The coming global class war. But where will it come from?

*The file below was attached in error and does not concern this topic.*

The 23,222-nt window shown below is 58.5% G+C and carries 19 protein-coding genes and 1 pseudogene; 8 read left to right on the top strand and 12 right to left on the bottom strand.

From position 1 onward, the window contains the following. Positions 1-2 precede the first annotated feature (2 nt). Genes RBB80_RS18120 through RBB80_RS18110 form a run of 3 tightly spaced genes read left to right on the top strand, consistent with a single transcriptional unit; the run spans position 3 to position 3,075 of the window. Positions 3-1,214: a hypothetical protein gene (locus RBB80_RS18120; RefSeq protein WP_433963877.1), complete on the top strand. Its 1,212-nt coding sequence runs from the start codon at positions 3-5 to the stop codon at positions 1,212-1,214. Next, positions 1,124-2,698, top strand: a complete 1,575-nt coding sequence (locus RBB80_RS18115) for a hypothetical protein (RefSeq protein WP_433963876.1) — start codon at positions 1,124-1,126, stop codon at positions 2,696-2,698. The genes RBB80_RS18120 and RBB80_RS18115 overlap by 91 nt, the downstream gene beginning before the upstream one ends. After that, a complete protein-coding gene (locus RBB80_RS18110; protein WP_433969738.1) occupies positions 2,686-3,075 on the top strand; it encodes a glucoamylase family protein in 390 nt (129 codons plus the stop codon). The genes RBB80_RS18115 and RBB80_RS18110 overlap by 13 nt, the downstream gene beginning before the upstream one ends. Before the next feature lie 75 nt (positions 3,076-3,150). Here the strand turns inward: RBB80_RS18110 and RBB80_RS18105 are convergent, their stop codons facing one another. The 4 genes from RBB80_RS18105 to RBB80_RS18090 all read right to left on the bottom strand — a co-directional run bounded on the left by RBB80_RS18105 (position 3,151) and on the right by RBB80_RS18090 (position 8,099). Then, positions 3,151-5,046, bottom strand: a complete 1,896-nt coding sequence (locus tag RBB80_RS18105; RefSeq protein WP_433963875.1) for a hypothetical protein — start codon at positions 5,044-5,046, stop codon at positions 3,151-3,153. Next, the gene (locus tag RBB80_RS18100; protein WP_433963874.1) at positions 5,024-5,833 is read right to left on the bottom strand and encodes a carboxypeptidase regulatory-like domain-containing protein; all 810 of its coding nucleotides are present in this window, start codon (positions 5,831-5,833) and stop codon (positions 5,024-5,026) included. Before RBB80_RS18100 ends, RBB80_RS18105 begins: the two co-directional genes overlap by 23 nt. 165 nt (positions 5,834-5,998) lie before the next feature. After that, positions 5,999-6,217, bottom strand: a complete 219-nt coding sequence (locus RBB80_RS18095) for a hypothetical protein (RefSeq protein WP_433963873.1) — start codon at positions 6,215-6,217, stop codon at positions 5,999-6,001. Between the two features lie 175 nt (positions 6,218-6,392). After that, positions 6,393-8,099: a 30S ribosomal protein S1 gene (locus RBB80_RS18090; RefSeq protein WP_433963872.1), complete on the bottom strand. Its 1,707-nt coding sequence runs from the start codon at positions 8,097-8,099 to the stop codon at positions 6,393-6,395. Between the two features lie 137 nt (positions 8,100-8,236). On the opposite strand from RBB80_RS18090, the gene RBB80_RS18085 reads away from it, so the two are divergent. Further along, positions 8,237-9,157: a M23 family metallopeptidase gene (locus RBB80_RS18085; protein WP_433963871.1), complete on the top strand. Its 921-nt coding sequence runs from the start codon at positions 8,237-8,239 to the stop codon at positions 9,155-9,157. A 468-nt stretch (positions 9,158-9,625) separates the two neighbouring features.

On 15 August 2011, Forbes magazine ran a story entitled ‘The U.K. Riots And The Coming Global Class War’. Really? Forbes magazine, with its motto ‘The Capitalist Tool’; the one that likes listing the richest Americans and global billionaires (and not so as to know who to pie next)? This goes to show that in times of crisis, it is worth reading those who have most to lose from the failure of capitalism; in absolute, not relative, terms. The article by Joel Kotki rightly points out that the U.K. riots were about more than racist police violence, but indicate a failure of the economic system, especially for young people and in particular, citing the British historian James Heartfield, “the system of work and reward”. Kotki believes in punishing the rioters, but also thinks this does not solve the problem of unemployment and “devalued work”. He suggests that the welfare state, in other words, a Keynesian solution to the crisis of capitalism, will not address “the shrinking opportunities for social advancement”. A gloomy picture is predicted, with outbreaks of street violence in European crisis states, such as Greece, Italy, Spain, Portugal, even France. Capitalism is failing to generate wealth for all, and we can expect a global class war if it continues to do so, the author predicts.